Sunday, April 17, 2016

What Shouldn’t Authors Write About?

What topics are off-limits for writers?

No topic should be off-limits to writers.  There is a responsibility for the writer to tackle the subject with accuracy and fairness, but what about other issues, including:

·         Privacy violations
·         Manifesto for violence
·         Legal issues
·         Being right
·         Revealing trade secrets
·         Matters of national security   
·         Blackmail/revenge
·         Hate

Writers have many tools at their disposal.  They can use fiction to get across ideas and concepts too problematic for non-fiction.  With fiction, anything goes because none of it is real – even though it could be based on real people, actual events, and important issues.  Fiction allows writers to entertain their darkest fantasies and provides an outlet for nightmares to unfold harmlessly.

Fiction has examined the minds, lives, and souls of perpetrators and victims of all kinds of horrific acts, from rape, war, terrorism, and genocide to serial killers, mass murderers, racist violence, and child exploitation.  There seemingly is no limit to what novels can tackle.  They address the “what if” scenarios that many of us privately or briefly explore in our minds.  Our fiction lets us debate and dialogue about things we’d otherwise not speak about.

But non-fiction faces some real challenges – both to be published and to be accepted.  For instance, some books would have a hard time getting published and sold if they are libelous, slanderous, or reveal something that violates a law, confidentiality agreement, or an off-the-record remark from an interview subject. Books calling for a violent attack on a specific race or religion may get published but would fall under harsh scrutiny.

Writers should tear down walls of suppression and expose us to as many new points as possible.  We hope they will use a certain level of care and compassion in the process, but sometimes there’s no polite way to introduce issues or concepts that involve death, anger, hate, or atrocities.  Some topics require a layer of ugliness to be present.  The tone, language, events, and ideas expressed need to match up with the significance of the subject matter.  You can’t go write a rated G book on the Holocaust, slavery, or terrorism.  There’s no Disney approach to discussing gang rapes, the KKK, or pedophilia.  Some issues need to be discussed in the raw and offend readers, challenging their mores and rattling them.

Let’s explore another area that writers may be challenged to enter, for everything one writes has repercussions.  Anything from public shame, job loss, lawsuits, and arrest can come as a result of what one writes.  Of course, on the positive side, many things can come as a result of writing on taboo topics, including law changes, bringing entities to justice, and forever changing how society views an issue, event, or person.  The area I’m talking about is violating a confidential trust.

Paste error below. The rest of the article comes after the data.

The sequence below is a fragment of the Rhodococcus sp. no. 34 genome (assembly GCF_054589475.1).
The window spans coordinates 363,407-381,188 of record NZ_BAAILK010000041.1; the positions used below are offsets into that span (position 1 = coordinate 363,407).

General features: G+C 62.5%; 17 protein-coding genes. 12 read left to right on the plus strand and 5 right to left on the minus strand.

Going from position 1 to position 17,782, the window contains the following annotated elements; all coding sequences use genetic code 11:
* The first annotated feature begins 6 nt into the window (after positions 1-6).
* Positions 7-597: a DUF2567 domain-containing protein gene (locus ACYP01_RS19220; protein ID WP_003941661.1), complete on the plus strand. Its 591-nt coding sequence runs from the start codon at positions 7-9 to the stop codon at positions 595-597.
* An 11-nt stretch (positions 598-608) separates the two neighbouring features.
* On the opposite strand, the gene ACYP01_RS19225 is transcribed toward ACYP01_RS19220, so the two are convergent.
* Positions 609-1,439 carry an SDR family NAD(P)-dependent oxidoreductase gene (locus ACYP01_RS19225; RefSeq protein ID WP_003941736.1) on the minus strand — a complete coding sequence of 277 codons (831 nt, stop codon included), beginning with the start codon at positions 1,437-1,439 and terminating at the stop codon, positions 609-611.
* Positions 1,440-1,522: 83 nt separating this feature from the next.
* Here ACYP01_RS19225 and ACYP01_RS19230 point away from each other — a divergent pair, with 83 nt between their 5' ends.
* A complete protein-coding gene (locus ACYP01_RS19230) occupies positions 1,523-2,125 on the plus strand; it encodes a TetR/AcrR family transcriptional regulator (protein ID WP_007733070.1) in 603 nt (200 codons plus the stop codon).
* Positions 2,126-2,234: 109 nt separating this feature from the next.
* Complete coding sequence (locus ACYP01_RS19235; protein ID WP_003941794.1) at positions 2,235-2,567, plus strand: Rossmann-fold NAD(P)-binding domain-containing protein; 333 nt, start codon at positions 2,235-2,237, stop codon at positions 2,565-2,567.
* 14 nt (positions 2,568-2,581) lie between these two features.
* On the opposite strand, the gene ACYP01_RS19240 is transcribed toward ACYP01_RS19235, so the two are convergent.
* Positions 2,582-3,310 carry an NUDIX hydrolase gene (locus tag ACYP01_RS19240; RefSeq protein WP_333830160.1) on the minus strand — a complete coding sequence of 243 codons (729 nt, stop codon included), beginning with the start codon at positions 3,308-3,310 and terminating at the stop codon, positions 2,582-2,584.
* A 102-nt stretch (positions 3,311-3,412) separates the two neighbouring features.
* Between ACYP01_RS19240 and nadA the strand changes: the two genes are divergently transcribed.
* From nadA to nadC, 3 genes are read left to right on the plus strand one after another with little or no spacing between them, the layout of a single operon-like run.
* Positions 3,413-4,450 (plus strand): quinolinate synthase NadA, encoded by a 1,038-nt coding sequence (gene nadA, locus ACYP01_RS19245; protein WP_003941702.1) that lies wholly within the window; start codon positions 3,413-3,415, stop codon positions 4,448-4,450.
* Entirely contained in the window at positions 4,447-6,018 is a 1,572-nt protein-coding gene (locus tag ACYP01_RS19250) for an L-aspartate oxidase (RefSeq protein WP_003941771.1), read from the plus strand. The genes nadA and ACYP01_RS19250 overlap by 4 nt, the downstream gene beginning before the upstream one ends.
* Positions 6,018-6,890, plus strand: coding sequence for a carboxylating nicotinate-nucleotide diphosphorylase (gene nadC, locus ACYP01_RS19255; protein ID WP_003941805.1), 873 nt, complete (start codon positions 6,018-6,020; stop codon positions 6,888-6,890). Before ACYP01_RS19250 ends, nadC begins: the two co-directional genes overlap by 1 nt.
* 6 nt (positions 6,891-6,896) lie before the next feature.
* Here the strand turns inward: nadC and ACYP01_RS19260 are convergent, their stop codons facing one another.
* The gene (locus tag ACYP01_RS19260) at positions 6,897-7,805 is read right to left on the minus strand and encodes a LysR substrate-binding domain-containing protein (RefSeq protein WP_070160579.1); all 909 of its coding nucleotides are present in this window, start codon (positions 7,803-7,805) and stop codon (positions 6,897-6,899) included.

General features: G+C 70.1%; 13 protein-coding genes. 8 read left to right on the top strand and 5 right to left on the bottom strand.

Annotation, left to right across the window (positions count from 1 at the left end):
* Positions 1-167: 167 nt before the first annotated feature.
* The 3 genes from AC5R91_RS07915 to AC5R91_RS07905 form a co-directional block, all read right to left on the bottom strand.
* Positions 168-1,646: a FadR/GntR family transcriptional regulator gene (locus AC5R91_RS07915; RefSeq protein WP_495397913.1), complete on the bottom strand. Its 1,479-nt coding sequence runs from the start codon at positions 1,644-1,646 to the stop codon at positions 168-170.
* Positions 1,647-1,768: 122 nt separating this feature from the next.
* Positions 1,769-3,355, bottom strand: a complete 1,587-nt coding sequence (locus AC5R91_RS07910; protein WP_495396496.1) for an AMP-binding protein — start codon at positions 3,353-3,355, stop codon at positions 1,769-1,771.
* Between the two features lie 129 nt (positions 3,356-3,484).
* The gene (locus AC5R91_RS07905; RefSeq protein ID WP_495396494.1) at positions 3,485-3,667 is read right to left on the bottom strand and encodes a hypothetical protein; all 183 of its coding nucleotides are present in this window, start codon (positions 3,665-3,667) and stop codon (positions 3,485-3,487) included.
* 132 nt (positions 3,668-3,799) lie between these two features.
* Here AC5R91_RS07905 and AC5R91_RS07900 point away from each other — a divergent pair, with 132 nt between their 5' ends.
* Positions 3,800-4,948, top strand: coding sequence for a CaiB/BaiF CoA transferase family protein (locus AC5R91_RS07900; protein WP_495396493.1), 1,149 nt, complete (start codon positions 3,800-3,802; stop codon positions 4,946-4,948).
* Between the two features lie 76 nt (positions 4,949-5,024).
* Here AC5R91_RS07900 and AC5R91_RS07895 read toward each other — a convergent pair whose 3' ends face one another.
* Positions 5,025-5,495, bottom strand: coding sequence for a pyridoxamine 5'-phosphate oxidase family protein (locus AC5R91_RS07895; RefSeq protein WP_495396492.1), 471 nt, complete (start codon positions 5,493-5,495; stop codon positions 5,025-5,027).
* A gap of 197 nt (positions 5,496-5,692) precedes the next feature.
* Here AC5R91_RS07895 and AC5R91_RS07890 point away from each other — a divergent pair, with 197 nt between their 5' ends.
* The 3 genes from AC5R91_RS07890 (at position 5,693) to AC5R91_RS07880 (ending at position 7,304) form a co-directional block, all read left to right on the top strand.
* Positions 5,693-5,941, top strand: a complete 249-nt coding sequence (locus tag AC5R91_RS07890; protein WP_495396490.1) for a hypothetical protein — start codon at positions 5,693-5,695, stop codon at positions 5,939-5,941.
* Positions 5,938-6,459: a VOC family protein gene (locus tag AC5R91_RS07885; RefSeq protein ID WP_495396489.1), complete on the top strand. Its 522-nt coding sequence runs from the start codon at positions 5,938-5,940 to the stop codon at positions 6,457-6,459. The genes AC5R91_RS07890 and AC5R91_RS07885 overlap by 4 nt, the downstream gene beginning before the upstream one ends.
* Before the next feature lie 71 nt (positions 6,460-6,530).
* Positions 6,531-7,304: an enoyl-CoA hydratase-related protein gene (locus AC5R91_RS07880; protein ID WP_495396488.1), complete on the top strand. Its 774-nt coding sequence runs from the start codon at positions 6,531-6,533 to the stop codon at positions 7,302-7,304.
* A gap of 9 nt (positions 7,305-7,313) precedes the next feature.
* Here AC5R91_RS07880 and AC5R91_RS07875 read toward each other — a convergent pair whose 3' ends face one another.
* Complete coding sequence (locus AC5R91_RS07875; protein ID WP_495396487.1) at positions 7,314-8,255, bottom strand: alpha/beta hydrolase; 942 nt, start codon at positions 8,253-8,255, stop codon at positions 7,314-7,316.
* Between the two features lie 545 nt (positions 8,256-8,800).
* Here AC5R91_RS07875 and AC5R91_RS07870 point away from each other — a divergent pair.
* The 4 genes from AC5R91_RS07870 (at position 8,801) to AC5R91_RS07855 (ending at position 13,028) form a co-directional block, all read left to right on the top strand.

Let’s say a family member did something – or had something done to them – and you want to write about it.  Nothing stops you from writing about them – except you don’t’ want to lose that relationship or friendship.  You may feel you mean well and hope to shed light on something that can lead to change or enlightenment; but the subject of your prose may suffer harm and real or perceived consequences.

I wanted to write about something that impacted me personally recently, and I had it all written out and ready to go and then the subject of the piece asked, as if he/she knew I would want to write about it, to not publish anything about it.  I now realize this could happen several times to a writer and there are millions of writers with untold stories as a result.

I’d like to believe that any subject can be written about – but writers have to weigh the consequences vs. the benefits of doing so.

How will you celebrate National Readathon Day?

Internet censorship vs. right to be fair

Does the book market resemble food trucks?
Books on the run can be the meal ticket to success

Should the Bible be endorsed as an official state book?

22 Bad Things Writers Should Avoid

The Trump University of Book Promotions

The Author PR Priority List

Rights of Cheating Spouses vs. First Amendment On Display

Can authors audit their writing like they do their taxes?

What is America’s actual reading capacity?

2016 Book Marketing & Book Publicity Toolkit

Brian Feinblum’s views, opinions, and ideas expressed in this blog are his alone and not that of his employer. You can follow him on Twitter @theprexpert and email him at He feels more important when discussed in the third-person. This is copyrighted by BookMarketingBuzzBlog © 2016

No comments:

Post a Comment

Note: Only a member of this blog may post a comment.